If you’re unfamiliar with ChatGPT, you’ve either been in a coma or living under a rock for the past year. It has been hyped as the answer to all marketing content creators’ prayers.
But what can ChatGPT really do or not do currently for marketers? Let’s look at it.
ChatGPT’s Current Capabilities
Since its launch last November, ChatGPT has been touted for abilities such as:
- Interacting with users via chatbots and virtual assistants, using natural language
- Generating content on a wide variety of topics for articles and product descriptions
- Editing copy
- Answering questions from users
- Language translation
- Creating summaries of long text articles
- Using specialized datasets to provide personalized answers or recommendations for users
- Brainstorming ideas for various types of content, such as headlines, topics, keywords, etc.
- Keyword research
ChatGPT can get you started with reports, outlines and many other types of written content.
Limitations of ChatGPT
The biggest limitation of ChatGPT is that for all its capabilities, it is not human. It can assist – but not replace – the human touch in writing. Some additional limitations include:
- Search. ChatGPT is intended to generate content, not discover it. When it pulls content or information, it does not provide the source for that information.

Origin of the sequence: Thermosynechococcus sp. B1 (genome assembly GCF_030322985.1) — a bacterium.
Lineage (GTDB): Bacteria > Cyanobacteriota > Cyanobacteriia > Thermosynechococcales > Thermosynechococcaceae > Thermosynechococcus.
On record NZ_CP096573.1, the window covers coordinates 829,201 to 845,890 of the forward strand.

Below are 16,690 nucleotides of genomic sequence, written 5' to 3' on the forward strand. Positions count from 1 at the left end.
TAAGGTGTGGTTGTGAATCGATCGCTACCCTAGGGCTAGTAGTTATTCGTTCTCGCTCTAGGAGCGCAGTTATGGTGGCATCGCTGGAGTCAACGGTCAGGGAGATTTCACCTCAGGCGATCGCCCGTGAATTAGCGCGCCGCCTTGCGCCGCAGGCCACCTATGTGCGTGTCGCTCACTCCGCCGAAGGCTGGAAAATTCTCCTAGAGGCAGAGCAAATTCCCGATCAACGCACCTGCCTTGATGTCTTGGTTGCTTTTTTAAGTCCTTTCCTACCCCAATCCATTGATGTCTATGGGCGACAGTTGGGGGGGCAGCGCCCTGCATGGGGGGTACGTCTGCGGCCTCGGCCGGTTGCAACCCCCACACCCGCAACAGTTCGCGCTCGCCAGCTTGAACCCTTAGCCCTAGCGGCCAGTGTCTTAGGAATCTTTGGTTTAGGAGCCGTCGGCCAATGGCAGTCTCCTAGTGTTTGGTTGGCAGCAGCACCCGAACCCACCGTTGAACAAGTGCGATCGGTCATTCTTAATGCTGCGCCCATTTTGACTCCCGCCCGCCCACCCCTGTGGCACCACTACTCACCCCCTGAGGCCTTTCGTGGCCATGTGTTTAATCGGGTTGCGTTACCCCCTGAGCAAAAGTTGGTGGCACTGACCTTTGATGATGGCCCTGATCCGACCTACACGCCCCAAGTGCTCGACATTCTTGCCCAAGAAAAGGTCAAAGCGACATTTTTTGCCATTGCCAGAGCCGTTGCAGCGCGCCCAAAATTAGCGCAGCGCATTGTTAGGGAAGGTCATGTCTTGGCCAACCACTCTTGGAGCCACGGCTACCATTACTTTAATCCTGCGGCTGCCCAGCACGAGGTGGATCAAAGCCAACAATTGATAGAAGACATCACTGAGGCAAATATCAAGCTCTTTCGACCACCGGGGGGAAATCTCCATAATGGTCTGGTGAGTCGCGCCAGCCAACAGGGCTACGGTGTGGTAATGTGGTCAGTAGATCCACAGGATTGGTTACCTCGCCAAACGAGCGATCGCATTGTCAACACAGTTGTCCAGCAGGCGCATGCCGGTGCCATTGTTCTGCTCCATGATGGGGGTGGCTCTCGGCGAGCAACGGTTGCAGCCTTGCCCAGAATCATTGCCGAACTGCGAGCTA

- Language translation. While ChatGPT can be useful with translations, it can struggle with less commonly used languages.
- Accuracy. This is one area where human input is necessary. The information found by ChatGPT may come from inadequate sources and provide erroneous information
- Privacy. Once ChatGPT encounters information, it retains it. Thus, information that might be confidential or private – such as that obtained from a user chat, e.g. – should not be posted publicly.
Best Uses of ChatGPT for Marketers
The platform’s natural language ability is its strong suit, so marketing tasks such as these are a good place to start:
- POV papers
- Website content development
- Updating social media posts
- Articles with bylines
- Press releases
- Documentation for programs or projects
- Marketing strategy development
- Drafting of legal agreements – be sure to send the first draft to your legal department or consultant for review before finalizing.
ChatGPT can save you a lot of research time in starting/developing documents such as those above. But content generated by the platform should be considered a rough first draft that will need to be reviewed and edited.
Has your organization begun using ChatGPT or a similar AI platform? If so, how is it working for you?